Building a Company: 0 to 60 in 4 Seconds

The following is an excerpt from the book . Copyright ©John Addison. All rights reserved.


In 2007, hundreds of Silicon Valley’s brightest minds and most successful venture capitalists joined with many of California’s political leaders on a Friday night to celebrate California’s Cleantech Revolution and to raise money for the California League of Conservation Voters.

Many arrived in fuel-efficient hybrids. Martin Eberhard, then CEO and founder of Tesla Motors, arrived in a Tesla Roadster, a zero-emission vehicle that can accelerate from zero to 60 in 4 seconds. As I talked with him, it was easy to see why he was smiling.

When I rode in the Tesla, I held on as it accelerated, then held on to my wallet as I left this dream sports car. Hundreds had placed orders for Tesla Roadsters with 100 percent deposits of about $100,000 per auto. If you wanted this sports car, you needed to get in line behind Arnold Schwarzenegger, Google founders, and other luminaries who were eagerly awaiting their electric sports car.

With the average American household having two or more cars, the Tesla’s range is perfect for over 90 percent of Americans’ daily range. In less than 4 hours, typically while the vehicle is parked in the garage, the vehicle’s lithium-ion batteries can be recharged with a 220v outlet.

“Tesla intends to become a major car company with a full line of highly efficient – but also highly desirable – electric cars,” Eberhard said in 2007. “Our strategy is to enter at the high end of the market, where customers are prepared to pay a premium, and then move down-market as quickly as possible to higher production levels and lower prices with each successive model. This strategy also allows us to change radically the public perception of electric cars, opening the market for a full spectrum of electric car models.”

While major automakers are betting on new lithium battery chemistry in larger form factors, Tesla integrates 6,831 consumer-electronic-sized lithium batteries into an Energy Storage System, lowering the battery cost. Millions of these smaller batteries are made in high-volume, low-cost manufacturing. Amp hours keep increasing; prices keep falling.

Will advanced battery vehicle packs become affordable for most of us? The energy density of lithium-ion batteries has improved 500 percent in 15 years. With new energy storage chemistry, future electric vehicles could go much further at even lower cost. Japan’s METI has published a roadmap to reduce battery power cost 40 times by 2030, but a roadmap does not guarantee that this will happen. Experts debate whether battery costs can be significantly lowered.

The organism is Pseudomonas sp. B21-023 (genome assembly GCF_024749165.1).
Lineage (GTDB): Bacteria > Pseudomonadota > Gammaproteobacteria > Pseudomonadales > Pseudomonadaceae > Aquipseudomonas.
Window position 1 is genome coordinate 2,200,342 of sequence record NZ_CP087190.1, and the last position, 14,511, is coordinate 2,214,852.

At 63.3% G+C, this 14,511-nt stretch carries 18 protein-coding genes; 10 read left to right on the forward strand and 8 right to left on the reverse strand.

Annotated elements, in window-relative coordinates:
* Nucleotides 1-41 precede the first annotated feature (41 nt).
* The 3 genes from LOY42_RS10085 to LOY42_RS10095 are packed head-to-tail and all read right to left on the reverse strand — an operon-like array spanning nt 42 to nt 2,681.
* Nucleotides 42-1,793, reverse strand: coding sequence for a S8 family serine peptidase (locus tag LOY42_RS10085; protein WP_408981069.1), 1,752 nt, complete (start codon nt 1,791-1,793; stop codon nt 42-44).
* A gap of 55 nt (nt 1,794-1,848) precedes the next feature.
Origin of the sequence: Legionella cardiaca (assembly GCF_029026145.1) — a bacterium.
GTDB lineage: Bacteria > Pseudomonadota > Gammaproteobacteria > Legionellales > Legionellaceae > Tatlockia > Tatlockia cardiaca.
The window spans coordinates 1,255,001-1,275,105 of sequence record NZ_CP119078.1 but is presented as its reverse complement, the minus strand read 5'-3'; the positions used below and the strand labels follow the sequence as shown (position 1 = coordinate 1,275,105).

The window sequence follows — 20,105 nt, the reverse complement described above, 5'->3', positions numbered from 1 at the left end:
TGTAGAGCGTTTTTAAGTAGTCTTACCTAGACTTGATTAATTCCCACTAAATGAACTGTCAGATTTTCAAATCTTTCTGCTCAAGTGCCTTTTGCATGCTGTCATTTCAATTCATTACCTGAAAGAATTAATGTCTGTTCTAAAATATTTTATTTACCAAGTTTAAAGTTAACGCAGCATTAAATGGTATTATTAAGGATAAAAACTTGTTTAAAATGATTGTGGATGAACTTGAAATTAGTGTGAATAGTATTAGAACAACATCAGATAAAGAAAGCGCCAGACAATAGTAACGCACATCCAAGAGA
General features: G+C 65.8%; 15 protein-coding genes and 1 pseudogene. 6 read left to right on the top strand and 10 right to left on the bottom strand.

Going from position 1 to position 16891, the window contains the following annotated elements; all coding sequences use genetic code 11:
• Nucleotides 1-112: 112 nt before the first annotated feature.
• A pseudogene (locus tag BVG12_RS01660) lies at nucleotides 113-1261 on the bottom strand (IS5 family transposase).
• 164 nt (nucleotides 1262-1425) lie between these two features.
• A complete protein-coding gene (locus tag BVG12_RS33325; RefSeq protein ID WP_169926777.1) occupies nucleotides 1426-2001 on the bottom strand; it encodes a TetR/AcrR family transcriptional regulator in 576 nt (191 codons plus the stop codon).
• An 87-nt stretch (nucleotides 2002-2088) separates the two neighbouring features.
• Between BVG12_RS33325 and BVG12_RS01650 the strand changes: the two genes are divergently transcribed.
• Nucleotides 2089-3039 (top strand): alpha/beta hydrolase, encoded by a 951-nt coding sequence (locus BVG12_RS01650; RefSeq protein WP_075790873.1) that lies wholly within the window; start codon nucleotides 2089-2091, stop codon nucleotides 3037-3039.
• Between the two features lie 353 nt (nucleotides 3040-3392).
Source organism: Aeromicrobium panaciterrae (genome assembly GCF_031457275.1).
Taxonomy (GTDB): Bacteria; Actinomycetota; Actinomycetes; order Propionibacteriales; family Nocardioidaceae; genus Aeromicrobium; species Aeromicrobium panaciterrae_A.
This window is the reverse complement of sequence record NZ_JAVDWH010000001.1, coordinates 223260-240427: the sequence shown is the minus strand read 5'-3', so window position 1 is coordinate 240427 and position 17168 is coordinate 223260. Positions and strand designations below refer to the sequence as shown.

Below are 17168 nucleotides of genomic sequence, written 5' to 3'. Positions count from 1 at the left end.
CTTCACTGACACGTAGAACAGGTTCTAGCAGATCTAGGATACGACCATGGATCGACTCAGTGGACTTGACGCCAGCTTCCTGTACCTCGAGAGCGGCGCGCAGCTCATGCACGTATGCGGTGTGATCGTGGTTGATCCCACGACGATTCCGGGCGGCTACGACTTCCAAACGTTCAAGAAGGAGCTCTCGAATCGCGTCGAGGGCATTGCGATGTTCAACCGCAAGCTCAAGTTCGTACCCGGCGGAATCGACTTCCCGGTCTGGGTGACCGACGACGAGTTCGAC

Big-time success will not be easy for Tesla. Classic start-up problems delayed early deliveries of the Roadster by 18 months and pushed back plans for future five-seat sedans. Hundreds of pounds of weight needed to be added to the vehicle to meet established safety laws. Problems with a transmission supplier caused delays and ultimately resulted in software changes eliminating the need for a transmission. Tesla Motors is finding the field crowded with other automakers rolling out electric cars. Tesla is now financially strapped, going to Washington D.C. and asking for hundreds of millions in financial help. Tesla does deserve credit for generating renewed excitement for electric vehicles.

Tenacity paid-off. Tesla brought its exciting Roadster to market. The breakthrough 300-mile range Tesla Model-S Sedan is being ordered by the thousands. You can now drive the Roadster zero to 60 in 3.7 seconds.

Elon Musk’s Tesla Strategy for 2012


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About Author:

Founder of the Smarticd, author of Save Gas, Save the Planet. John writes about electric cars, renewable energy, and sustainability.

One thought on “Building a Company: 0 to 60 in 4 Seconds

  1. Rob O
    December 14, 2011 at 6:15 am

    “The breakthrough 300-mile range Tesla Model-S Sedan is being ordered by the thousands.”

    Talk about being lazy with the facts…Only the most expensive version oof the Model S will have a 300-mile range and that’s according to Tesla and obviously has yet to bhe confirmed. The base version should have a 160 mile range, the intermediate version will cost another $10k and then another $10k for the 300 mile range version. So, with an estimated $57 base before delivery, meaning about $59k after, you’re now talking about an $80k car for that 300 mile range.

    And all this assumes pricing won’t increase, as it did significantly with the Roadster and the recent Fisker Karma. I respect Tesla and obviously wish it well, but please don’t be so sloppy in your reporting. You make it seem like all versions of the Model S will have 300 miles of range and that’s far from the truth.

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